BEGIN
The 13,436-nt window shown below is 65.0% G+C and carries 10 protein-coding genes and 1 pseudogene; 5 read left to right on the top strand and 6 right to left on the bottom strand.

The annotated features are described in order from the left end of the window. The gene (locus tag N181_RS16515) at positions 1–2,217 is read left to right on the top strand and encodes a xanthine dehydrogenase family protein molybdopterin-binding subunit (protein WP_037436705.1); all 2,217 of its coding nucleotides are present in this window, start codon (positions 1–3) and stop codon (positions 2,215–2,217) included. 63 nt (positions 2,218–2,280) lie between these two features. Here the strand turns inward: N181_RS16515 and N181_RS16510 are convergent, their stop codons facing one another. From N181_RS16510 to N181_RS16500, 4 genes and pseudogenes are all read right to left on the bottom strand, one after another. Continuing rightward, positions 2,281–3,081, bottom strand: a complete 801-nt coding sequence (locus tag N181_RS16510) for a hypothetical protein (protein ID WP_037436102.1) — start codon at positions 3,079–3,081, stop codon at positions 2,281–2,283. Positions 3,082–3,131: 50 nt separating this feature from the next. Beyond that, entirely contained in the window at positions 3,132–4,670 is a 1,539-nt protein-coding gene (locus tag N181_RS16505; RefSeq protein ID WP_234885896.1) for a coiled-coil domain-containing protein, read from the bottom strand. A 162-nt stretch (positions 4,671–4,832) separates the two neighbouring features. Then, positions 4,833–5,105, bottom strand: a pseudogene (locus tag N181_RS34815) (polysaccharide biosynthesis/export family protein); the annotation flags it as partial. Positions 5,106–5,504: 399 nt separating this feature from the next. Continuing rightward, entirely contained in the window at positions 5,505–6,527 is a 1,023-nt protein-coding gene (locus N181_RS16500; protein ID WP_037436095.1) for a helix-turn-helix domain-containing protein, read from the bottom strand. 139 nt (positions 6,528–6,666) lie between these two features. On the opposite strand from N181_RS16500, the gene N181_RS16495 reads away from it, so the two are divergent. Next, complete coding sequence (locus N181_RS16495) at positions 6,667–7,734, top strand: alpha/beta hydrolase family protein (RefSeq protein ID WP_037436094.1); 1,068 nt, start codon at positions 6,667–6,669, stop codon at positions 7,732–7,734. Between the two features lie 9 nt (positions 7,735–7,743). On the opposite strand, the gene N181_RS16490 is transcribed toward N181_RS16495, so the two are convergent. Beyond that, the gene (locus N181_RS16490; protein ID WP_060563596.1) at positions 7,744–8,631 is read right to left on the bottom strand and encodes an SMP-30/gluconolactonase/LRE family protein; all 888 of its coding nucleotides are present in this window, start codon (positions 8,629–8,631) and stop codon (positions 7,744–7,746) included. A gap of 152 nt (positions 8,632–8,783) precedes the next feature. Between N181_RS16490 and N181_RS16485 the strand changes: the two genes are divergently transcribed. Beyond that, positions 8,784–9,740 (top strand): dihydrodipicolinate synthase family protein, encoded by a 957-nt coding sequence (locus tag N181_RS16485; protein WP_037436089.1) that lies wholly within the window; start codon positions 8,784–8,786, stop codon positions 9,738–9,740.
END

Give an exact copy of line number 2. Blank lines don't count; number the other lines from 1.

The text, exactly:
The annotated features are described in order from the left end of the window. The gene (locus tag N181_RS16515) at positions 1–2,217 is read left to right on the top strand and encodes a xanthine dehydrogenase family protein molybdopterin-binding subunit (protein WP_037436705.1); all 2,217 of its coding nucleotides are present in this window, start codon (positions 1–3) and stop codon (positions 2,215–2,217) included. 63 nt (positions 2,218–2,280) lie between these two features. Here the strand turns inward: N181_RS16515 and N181_RS16510 are convergent, their stop codons facing one another. From N181_RS16510 to N181_RS16500, 4 genes and pseudogenes are all read right to left on the bottom strand, one after another. Continuing rightward, positions 2,281–3,081, bottom strand: a complete 801-nt coding sequence (locus tag N181_RS16510) for a hypothetical protein (protein ID WP_037436102.1) — start codon at positions 3,079–3,081, stop codon at positions 2,281–2,283. Positions 3,082–3,131: 50 nt separating this feature from the next. Beyond that, entirely contained in the window at positions 3,132–4,670 is a 1,539-nt protein-coding gene (locus tag N181_RS16505; RefSeq protein ID WP_234885896.1) for a coiled-coil domain-containing protein, read from the bottom strand. A 162-nt stretch (positions 4,671–4,832) separates the two neighbouring features. Then, positions 4,833–5,105, bottom strand: a pseudogene (locus tag N181_RS34815) (polysaccharide biosynthesis/export family protein); the annotation flags it as partial. Positions 5,106–5,504: 399 nt separating this feature from the next. Continuing rightward, entirely contained in the window at positions 5,505–6,527 is a 1,023-nt protein-coding gene (locus N181_RS16500; protein ID WP_037436095.1) for a helix-turn-helix domain-containing protein, read from the bottom strand. 139 nt (positions 6,528–6,666) lie between these two features. On the opposite strand from N181_RS16500, the gene N181_RS16495 reads away from it, so the two are divergent. Next, complete coding sequence (locus N181_RS16495) at positions 6,667–7,734, top strand: alpha/beta hydrolase family protein (RefSeq protein ID WP_037436094.1); 1,068 nt, start codon at positions 6,667–6,669, stop codon at positions 7,732–7,734. Between the two features lie 9 nt (positions 7,735–7,743). On the opposite strand, the gene N181_RS16490 is transcribed toward N181_RS16495, so the two are convergent. Beyond that, the gene (locus N181_RS16490; protein ID WP_060563596.1) at positions 7,744–8,631 is read right to left on the bottom strand and encodes an SMP-30/gluconolactonase/LRE family protein; all 888 of its coding nucleotides are present in this window, start codon (positions 8,629–8,631) and stop codon (positions 7,744–7,746) included. A gap of 152 nt (positions 8,632–8,783) precedes the next feature. Between N181_RS16490 and N181_RS16485 the strand changes: the two genes are divergently transcribed. Beyond that, positions 8,784–9,740 (top strand): dihydrodipicolinate synthase family protein, encoded by a 957-nt coding sequence (locus tag N181_RS16485; protein WP_037436089.1) that lies wholly within the window; start codon positions 8,784–8,786, stop codon positions 9,738–9,740.